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Aussies hope for psychological boost for Bled -

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Aussies hope for psychological boost for Bledisloe Cup

Broadcast: 28/06/2007

Reporter: Mary Gearin

Australian rugby's big moment of truth in the shadow of the world comes this Saturday in Melbourne
when the wallabies line up against an intimidating All Black team in the Bledisloe Cup.


KERRY O'BRIEN: Australian rugby's big moment of truth in the shadow of the world comes this
Saturday in Melbourne when the Wallabies line up against an intimidating All Black team in the
Bledisloe Cup.

In the doldrums for longer then they'd care to acknowledge, the Wallabies are looking to the return
of top sports administrator John O'Neill for a psychological boost, although even he can't be
expected to perform miracles overnight.

O'Neill's previous eight years at the helm was mostly a golden period for the Wallabies, and his
brief stint at the head of Australian Soccer also coincided with a magic run for the Socceroos at
the FIFA world cup in Germany last year.

And this time around, he's off to a predictably interesting start, as Mary Gearin reports.

(excerpt from the song by Travis.)

TRAVIS (singing): Why does it always rain on me? Is it because I lied when I was seventeen?

(end of excerpt)

MARY GEARIN: There's nothing like atrip to Melbourne to give Australian rugby players a morale
boost. The Wallabies did the hard yards this week flushing out union starved Victorians in slippery

JOHN SO, MELBOURNE LORD MAYOR: We will see a huge power again turning out to cheer the Wallabies.

MARY GEARIN: This devoted turnout and ticket sales of 80,000 for this weekend's Bledisloe Cup match
shows the Wallabies brand name still stands tall in sports marketing landscape but it won't last if
the team can't recapturing the days of world domination, a fact not lost on this man.

JOHN O'NEILL, ARU CHIEF EXECUTIVE: The big overarching objective is to restore rugby's popularity.
We've got to get people back to the game. They've drifted away, they've found the game
unentertaining, boring and we haven't been winning, so it's not a great combination.

HOST: John O'Neill, ladies and gentlemen. (audience claps)

MARY GEARIN: He says he's not the Messiah, but the second coming of John O'Neill to Rugby Union
ahead of this year's World Cup has certainly galvanised the rugby world. He's been named the top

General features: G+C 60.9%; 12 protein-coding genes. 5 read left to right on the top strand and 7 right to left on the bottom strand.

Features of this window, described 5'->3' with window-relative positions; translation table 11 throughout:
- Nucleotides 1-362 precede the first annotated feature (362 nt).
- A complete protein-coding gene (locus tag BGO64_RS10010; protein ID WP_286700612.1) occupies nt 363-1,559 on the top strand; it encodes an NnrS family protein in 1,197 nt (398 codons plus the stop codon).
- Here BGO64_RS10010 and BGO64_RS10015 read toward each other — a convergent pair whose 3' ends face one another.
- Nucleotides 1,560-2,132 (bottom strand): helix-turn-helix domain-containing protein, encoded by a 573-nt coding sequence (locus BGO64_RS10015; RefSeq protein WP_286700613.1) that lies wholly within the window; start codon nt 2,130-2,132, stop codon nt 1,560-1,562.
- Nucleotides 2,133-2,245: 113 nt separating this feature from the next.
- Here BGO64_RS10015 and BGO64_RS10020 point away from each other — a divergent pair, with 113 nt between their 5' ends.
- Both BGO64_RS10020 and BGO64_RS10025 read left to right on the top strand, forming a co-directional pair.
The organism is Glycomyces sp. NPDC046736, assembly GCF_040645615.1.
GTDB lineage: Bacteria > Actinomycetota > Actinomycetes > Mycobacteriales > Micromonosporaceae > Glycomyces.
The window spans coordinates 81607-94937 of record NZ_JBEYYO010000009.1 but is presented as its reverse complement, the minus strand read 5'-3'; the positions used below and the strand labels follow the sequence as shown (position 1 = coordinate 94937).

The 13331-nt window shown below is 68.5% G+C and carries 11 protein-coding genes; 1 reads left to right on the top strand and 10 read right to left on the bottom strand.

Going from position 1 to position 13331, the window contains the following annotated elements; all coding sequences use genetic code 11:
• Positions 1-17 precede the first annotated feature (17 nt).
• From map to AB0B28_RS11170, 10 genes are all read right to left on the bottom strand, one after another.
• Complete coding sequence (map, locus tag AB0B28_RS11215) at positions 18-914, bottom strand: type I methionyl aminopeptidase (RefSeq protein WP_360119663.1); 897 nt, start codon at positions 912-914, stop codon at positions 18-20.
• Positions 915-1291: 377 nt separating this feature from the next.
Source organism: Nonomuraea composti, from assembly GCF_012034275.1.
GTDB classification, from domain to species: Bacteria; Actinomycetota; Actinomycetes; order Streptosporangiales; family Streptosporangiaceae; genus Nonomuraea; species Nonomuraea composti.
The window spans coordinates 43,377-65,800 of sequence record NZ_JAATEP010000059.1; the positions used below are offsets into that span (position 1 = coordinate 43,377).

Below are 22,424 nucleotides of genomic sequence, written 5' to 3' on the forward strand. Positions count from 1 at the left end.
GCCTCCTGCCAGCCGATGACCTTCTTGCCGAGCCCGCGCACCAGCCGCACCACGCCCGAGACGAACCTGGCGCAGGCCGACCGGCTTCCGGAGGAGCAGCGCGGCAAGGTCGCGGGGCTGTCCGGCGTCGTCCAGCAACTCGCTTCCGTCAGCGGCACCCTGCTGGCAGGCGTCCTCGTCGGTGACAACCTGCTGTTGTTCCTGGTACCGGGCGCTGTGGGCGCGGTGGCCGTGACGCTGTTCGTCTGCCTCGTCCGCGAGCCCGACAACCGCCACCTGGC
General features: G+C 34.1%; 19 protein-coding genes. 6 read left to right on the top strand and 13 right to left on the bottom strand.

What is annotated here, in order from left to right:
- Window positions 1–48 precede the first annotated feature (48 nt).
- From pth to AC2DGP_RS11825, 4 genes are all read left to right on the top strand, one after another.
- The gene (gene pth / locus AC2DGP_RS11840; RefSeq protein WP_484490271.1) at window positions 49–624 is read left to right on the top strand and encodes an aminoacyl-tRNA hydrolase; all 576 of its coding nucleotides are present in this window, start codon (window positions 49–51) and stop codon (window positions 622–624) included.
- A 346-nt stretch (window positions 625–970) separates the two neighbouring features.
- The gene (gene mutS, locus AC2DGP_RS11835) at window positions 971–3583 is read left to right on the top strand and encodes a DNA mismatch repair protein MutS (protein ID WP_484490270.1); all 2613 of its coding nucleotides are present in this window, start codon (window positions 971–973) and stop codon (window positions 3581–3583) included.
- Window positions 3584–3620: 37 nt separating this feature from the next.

Australian sports administrator of the year three times, twice in Rugby Union and once during his
term at Football Federation Australia.

SPIRO ZAVOS, RUGBY COLUMNIST & AUTHOR: And Neil came in. He was a former banker and a lawyer and he
had to well, as Lennon says, you can't make an omelette without breaking some eggs and he had to
break some eggs. That was resented. Despite the terrific success of the 2003 Rugby World Cup.

MARY GEARIN: But perhaps the rugby world can expect a slightly different John O'Neill this time

JOHN O'NEILL: Look, I'm a bit older and wiser I guess. I'm not here to distract or indeed be

MARY GEARIN: Is that a recognition that perhaps your style was abrasive, that as much as you're
credited with uniting the factions of Rugby Union, that you are also seen as something of a
divisive character?

JOHN O'NEILL: Look, I often hear that, but there's very little to support it. I effected some
people's power and influence and they didn't like it. It's a pretty robust environment, rugby
politics, and it's not for the faint hearted. I'm very unapologetic.

MARY GEARIN: John O'Neill wants Australia to carry more clout with the International Rugby Board,
and he's certainly prepared to be unpopular with his South African counterparts over their plans to
not send their best Springbok team to Australia for their Tri Nations game.

That's after they drew packed crowds in their country in matches featuring top flight Australian
and New Zealand line ups. Today on his first day in the hot seat, he would not rule out legal

JOHN O'NEILL: They've failed in their obligations to us, it's not good enough. If this was a
commercial matter I'd be looking at suing them for damages.

MARY GEARIN: Isn't it commercial, shouldn't you be suing them?

JOHN O'NEILL: Day one of the job, it's something to look at.

FAN: Oh damn, thank you.

MARY GEARIN: Die hard fans in Melbourne who lined up last Sunday to breathe the same chilly air as
their heroes faced disappointment this Saturday night along with thousands of others if they don't
have pay TV.

Channel 7 will not be playing the Bledisloe Cup match live into Melbourne, and more generally, the
station ranks rugby well below AFL, which it only won back this year.

JOHN O'NEILL: It should be live across the country. The fact that it isn't is very disappointing. I
haven't spoken to my good friend David Leckie for a while but I look forward to having a chat to
see whether we can fix that problem. But I need to understand, where does rugby fit? I no doubt
will get a blast telling me where rugby fits. But look, we just need to make ourselves more popular
so it becomes a compelling argument that the free to air network, whichever one it is, shows the
Test matches live across the nation.

MARY GEARIN: And for that, this Saturday, John O'Neill will be closely watching the style in which
the Wallabies face up to their clash with the world top ranking All Blacks attack.

JOHN O'NEILL: It's about the Wallabies winning, playing entertaining, attractive rugby. We're
probably about fourth in the world at the moment. But that's good. I mean, I love being the
underdog and favourites often get beaten.

RUGBY COMMENTATOR: And Matt Giteau scores for Australia.

KERRY O'BRIEN: As long as underdog doesn't become a permanent condition. That report from Mary